TECH TIP Technical Index

Getting Floored

by Mike C. -

Floor Pan Replacement Ė II

If you didnít break off any rusty bolts while taking everything apart, you are indeed a blessed individual. If you are those usual few that leave pieces of bolts in their holes because the head snapped off, donít fret. A gas welding torch with an easy hand will help get them loose, along with the properly-sized easy-outs.

Before I get started on further events, I should add that it would be a lot easier if you removed the seats. Anything you see that would only make the job easier by reducing the height you have to lift the body, remove it. If the engine is already out, much the easier for you. If not, itís still not that bad. Also, donít forget to remove any of the steering components that connect between the steering column and the chassis.

Now stand back and investigate the situation.

  1. If you have a standard Beetle with the torsion beam front end, youíre in business. If you have a Super Beetle, youíll have to support the chassis frame with some concrete blocks or jack stands, as there is nothing to support the front wheels once the body is removed. If you work on Super Beetles a lot, you might want to make you a spreader bar to connect between the strut towers and a brace that attaches to the middle of the spreader bar, extending down and tying it to the center tunnel. That way, the front wheels could then support the chassis.
  2. Remove all carpet, padding, pedal cluster, anything pertaining to the rear seat.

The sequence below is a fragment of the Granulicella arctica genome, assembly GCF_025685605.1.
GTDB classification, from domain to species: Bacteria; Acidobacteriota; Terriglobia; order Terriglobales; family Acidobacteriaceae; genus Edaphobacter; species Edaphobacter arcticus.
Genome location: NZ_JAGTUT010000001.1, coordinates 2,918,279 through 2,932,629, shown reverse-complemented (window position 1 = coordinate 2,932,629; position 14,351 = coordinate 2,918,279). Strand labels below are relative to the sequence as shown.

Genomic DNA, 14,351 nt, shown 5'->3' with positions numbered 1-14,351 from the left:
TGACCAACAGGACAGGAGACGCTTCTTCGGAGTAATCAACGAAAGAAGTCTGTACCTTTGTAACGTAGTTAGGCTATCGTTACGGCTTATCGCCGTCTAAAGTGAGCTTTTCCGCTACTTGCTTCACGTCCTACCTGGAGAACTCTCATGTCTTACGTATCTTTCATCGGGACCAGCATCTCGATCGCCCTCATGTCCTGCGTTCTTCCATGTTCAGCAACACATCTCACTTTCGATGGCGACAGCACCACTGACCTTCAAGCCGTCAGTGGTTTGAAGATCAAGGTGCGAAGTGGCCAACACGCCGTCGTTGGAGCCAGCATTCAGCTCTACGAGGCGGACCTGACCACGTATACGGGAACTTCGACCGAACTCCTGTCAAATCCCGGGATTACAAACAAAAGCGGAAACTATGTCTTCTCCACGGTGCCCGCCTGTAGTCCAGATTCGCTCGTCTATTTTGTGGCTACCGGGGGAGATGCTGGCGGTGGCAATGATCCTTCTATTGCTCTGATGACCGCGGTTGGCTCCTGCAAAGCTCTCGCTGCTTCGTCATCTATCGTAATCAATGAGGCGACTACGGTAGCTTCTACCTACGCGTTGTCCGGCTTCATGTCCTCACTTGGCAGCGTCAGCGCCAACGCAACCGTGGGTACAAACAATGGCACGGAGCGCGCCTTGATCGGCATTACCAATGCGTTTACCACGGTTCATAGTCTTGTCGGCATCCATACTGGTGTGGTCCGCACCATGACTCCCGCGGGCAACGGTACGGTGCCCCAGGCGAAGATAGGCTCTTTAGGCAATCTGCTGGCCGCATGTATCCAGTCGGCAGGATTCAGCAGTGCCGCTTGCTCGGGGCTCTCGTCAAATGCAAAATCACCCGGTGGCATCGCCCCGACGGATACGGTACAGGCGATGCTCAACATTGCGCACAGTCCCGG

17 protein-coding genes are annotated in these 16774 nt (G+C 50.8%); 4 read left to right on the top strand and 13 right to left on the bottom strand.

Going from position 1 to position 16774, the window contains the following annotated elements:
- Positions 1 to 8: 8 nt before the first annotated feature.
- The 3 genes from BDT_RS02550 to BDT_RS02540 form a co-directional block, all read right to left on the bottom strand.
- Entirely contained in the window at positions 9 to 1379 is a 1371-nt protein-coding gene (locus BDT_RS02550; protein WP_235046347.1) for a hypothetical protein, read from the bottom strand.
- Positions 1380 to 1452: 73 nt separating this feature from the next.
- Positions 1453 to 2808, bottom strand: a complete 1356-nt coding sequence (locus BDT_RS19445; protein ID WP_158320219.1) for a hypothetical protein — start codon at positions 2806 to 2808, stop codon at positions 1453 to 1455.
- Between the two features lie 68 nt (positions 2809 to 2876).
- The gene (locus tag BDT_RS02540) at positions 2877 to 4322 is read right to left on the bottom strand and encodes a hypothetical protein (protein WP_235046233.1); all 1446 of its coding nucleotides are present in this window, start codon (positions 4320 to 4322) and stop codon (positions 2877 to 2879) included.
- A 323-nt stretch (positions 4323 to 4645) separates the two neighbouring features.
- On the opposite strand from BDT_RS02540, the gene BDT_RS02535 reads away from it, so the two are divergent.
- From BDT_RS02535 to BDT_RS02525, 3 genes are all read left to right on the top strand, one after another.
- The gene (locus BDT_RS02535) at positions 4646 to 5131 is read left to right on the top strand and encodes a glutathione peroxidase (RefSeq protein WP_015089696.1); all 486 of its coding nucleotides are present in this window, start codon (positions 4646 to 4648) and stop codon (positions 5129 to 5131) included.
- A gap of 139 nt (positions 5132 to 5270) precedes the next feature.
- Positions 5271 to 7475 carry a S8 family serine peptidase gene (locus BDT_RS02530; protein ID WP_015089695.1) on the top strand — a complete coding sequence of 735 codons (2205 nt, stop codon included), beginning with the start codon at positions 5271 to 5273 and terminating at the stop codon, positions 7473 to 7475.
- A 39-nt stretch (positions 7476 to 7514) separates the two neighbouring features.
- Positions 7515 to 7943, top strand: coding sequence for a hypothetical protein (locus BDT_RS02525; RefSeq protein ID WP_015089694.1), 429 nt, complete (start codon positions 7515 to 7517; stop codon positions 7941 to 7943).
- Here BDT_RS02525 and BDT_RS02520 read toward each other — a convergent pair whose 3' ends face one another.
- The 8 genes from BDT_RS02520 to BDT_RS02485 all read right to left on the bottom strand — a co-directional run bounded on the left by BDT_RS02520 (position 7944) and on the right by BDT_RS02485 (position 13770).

3. If the heater cable tubes arenít separated from the floor pan, go ahead and do that now using the air chisel. Try your best to save the tubes. If they arenít salvageable, you can use brake line that is the same diameter of the original tubes. Just cut it and bend it to shape. Bundle up all the heater cables and tie them aside.
  4. Assuming that you have everything out of the way in the floor, get out the air chisel. Look at the welds on the floor pan perimeters. You will see that the factory spot-welded the pans to the center tunnel and at each end. Start at the back with the air chisel and slowly work your way around the tunnel, peeling the pan up as you go. Be careful, as the chisel will go through the thick tunnel flange if you let it. Trust me, youíll really appreciate the air chisel once you use it for this. The spot-welds are 3 or 4 inches apart, so there will be several to go through. Also be careful not to hit the brake lines, as they are attached right along the tunnel on either side.
  5. When you have the pans off both sides, you will have nothing less than a big mess on the floor of the garage and one picked-over chassis. Clean up the floor around you and take the old pans outside to the garbage.
  6. Now you need to prepare the new pans for the install. Make sure the tunnel is relatively free of slag from the original welds by taking a die grinder and grinding them down smooth. Take some coarse sandpaper and scuff the paint off the edges of the new floor pans so the welding will be easier.